Airbus A380: Futuristic flight

Airbus A380: Futuristic flight

Much has been made of the Airbus A380 aircraft - the largest passenger jet in the world - in the press since it was first announced by its creators. It boasts numerous technological and environmental features that seem to herald a whole new age for passenger flight. So what exactly does this behemoth double-decker plane have to offer travellers once it is in widespread use in the future?

The lowdown

Let's take a look at the all-important stats first to get an idea of just how massive the A380 is. Each of the plane's four Rolls-Royce Trent 900 engines is capable of providing up to 72,000 lbs of thrust each, while the aircraft can seat 525 passengers over three classes or a whopping 853 people if it is fitted out as a single economy class cabin.

Overall, the aircraft measures 73 metres long and just over 24 metres high, with the cabins inside able to be up to 6.6 metres wide on the main deck and 5.9 metres wide on the upper deck. In terms of length, cabins could be as long as 49.9 metres.

Compare this with the Boeing 767 - which travels across the Atlantic more than any other type of plane - with its cabin width of 4.7 metres and an overall length of 48.5 metres, and you get some inkling of the vast dimensions of the A380.

But what does all this mean in terms of the passenger experience? The A380's superior size is able to offer travellers more space to stretch out in - a precious benefit on long-haul journeys. The two-deck design of the plane also means that airlines could choose to utilise one of the decks for passenger seating and the other deck for facilities such as a bar, meeting rooms or even a restaurant.

"This aircraft type will give airlines the ability to use the additional space in an interesting way to enhance the passenger experience," comments Anna Knowles of Virgin Atlantic, which has ordered six A380s and has the option to buy six more.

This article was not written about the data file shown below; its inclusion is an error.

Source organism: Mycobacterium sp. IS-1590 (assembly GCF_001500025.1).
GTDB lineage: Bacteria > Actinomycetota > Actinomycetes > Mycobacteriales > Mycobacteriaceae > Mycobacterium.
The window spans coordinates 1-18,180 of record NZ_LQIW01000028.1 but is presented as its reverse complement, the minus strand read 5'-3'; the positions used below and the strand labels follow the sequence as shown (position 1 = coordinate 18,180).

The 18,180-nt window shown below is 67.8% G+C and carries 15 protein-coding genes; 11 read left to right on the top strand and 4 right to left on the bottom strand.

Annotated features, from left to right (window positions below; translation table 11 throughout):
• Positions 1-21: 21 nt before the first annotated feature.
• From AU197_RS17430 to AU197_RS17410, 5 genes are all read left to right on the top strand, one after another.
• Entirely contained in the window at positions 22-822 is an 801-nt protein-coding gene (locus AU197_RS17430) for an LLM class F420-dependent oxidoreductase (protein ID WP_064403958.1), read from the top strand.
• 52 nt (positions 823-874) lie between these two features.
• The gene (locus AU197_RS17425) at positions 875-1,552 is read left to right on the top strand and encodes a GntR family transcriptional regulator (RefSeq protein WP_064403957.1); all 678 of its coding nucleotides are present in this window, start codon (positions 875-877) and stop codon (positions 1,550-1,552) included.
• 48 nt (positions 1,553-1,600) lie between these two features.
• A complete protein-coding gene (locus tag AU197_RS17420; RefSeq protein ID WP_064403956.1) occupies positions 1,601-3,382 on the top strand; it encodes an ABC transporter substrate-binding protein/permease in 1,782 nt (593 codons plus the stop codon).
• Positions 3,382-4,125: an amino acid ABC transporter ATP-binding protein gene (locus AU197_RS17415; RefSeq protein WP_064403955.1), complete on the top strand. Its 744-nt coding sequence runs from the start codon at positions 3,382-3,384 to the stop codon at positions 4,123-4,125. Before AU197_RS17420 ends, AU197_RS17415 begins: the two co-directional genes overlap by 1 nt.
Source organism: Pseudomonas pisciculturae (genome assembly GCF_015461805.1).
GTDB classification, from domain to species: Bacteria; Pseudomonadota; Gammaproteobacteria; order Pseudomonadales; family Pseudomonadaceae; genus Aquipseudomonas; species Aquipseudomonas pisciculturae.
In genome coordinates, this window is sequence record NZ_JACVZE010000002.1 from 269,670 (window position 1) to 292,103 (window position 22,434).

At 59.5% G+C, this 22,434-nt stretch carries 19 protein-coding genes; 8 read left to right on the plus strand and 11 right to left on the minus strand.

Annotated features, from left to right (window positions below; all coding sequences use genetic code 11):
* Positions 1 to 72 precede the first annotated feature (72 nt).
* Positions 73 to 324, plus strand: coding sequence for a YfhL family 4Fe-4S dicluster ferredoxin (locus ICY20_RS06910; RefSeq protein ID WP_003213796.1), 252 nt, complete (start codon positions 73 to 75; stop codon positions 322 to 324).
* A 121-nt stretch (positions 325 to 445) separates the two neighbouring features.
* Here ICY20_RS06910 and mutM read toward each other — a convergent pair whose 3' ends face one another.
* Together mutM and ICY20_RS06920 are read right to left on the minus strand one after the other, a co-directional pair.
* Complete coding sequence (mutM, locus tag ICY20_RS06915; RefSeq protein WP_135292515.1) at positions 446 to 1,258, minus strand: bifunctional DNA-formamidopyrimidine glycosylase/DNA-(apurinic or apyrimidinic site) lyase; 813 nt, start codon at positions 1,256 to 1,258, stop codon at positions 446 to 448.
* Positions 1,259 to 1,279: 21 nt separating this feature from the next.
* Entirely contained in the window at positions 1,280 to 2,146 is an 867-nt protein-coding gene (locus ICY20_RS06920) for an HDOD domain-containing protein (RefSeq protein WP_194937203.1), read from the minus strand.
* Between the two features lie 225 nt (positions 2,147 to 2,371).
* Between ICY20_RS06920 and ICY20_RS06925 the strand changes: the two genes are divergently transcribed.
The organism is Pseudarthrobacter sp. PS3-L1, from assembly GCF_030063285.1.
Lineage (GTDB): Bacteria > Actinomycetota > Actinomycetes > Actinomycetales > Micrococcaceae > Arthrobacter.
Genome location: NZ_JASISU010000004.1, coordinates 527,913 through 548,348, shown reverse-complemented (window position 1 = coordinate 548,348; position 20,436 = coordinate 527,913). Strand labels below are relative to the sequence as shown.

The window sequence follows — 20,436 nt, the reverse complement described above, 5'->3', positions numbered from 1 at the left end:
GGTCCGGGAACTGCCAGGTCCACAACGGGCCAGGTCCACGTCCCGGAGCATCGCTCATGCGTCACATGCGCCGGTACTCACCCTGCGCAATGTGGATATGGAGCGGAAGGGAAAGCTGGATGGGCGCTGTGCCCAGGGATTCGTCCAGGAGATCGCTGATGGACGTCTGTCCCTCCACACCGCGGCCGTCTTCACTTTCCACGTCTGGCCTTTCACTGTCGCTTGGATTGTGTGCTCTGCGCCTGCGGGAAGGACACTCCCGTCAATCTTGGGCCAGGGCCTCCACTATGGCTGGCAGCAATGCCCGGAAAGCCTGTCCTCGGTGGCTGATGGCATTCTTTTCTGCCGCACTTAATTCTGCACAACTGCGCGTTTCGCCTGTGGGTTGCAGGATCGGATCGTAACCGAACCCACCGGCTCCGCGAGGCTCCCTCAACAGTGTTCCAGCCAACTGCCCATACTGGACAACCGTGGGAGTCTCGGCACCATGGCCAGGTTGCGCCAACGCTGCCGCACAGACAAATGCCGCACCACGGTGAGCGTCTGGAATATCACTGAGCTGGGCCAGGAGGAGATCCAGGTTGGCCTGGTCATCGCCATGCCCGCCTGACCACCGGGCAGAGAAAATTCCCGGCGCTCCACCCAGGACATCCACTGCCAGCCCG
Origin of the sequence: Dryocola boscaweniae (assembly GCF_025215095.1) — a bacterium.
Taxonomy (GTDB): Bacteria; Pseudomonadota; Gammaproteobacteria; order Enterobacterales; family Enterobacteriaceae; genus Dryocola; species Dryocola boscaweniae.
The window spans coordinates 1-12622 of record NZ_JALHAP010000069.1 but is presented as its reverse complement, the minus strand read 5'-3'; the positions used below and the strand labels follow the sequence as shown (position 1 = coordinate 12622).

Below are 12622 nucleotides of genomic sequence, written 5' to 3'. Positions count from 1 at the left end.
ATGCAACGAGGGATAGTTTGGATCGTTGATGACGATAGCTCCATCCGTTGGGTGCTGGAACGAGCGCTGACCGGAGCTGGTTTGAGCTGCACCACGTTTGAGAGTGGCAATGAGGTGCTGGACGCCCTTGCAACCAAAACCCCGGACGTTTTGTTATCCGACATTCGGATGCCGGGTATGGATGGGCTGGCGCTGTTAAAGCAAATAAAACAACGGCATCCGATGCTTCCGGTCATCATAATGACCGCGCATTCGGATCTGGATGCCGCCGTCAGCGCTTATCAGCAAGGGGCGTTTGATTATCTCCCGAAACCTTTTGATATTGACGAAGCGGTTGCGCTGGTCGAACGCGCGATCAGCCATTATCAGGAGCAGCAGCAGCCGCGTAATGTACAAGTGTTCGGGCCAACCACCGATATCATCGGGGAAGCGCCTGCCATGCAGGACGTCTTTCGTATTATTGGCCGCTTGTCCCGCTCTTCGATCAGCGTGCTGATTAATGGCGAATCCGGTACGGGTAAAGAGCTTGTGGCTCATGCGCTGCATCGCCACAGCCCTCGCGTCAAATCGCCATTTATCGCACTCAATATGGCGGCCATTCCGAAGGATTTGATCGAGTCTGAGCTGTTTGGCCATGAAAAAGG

And if you regularly travel economy class, do not fear. "It is not just about business class passengers as the A380 will carry more passengers than any of its predecessors, so economy passengers will benefit from this new aircraft as well," Ms Knowles adds.

Who, when, where?

So how soon will you be able to step onboard one of these feats of engineering? Virgin is set to enter its forthcoming A380s into service in spring 2008, while British Airways will bring its newly ordered planes into airports between 2010 and 2014.

"We will unveil our A380 interior much nearer to the time but one thing is for sure - it will be as innovative as Virgin always strives to be," Virgin's Ms Knowles explains. However, the carrier's plans to install private double beds, casinos, gyms and beauty parlours onboard its A380s have already been reported - suggesting that the carrier will go to great lengths to provide the ultimate flight experience.

Meanwhile, Singapore Airlines, the first airline to take delivery of the A380, has already begun using the aircraft to fly between Singapore and Sydney. Emirates and Qantas are among the other carriers that have placed orders for the plane.

There are few limits to how far the A380 will be able to fly - from Paris, the aircraft is capable of journeying to Jakarta, Buenos Aires and Honolulu, while planes flying from Dubai could comfortably make the journey to Sydney and Los Angeles. Carrying a full load of passengers, the A380 has a range of 15,200 kilometres.

Is this it?

The A380 is by no means the last stop for aircraft development - there will always be bigger and better things on the horizon and, in the meantime, competitors are likely to emerge in the arena of super-efficient planes.

One such challenger is Boeing, which is set to launch its new 787 Dreamliner range towards the end of 2008. Aeroplanes from this family will be able to seat up to 330 passengers each with ranges of up to 15,750 kilometres. They look set to pip the A380 in terms of being environmentally-friendly, burning 20 per cent less fuel than today's typical planes.

Virgin and British Airways are again among the carriers that have ordered these new planes, with the latter expecting its 787s to be delivered by 2014.

"We have also ordered the Dreamliner aircraft, which are due to be delivered from 2011 onwards, and this will also be a new generation of aircraft which gives passengers an improved onboard experience," Ms Knowles states.

So if you're planning on making a long-haul trip within the next few years, make sure you keep an eye out for seats onboard one of these new planes - so you can travel in true style and comfort.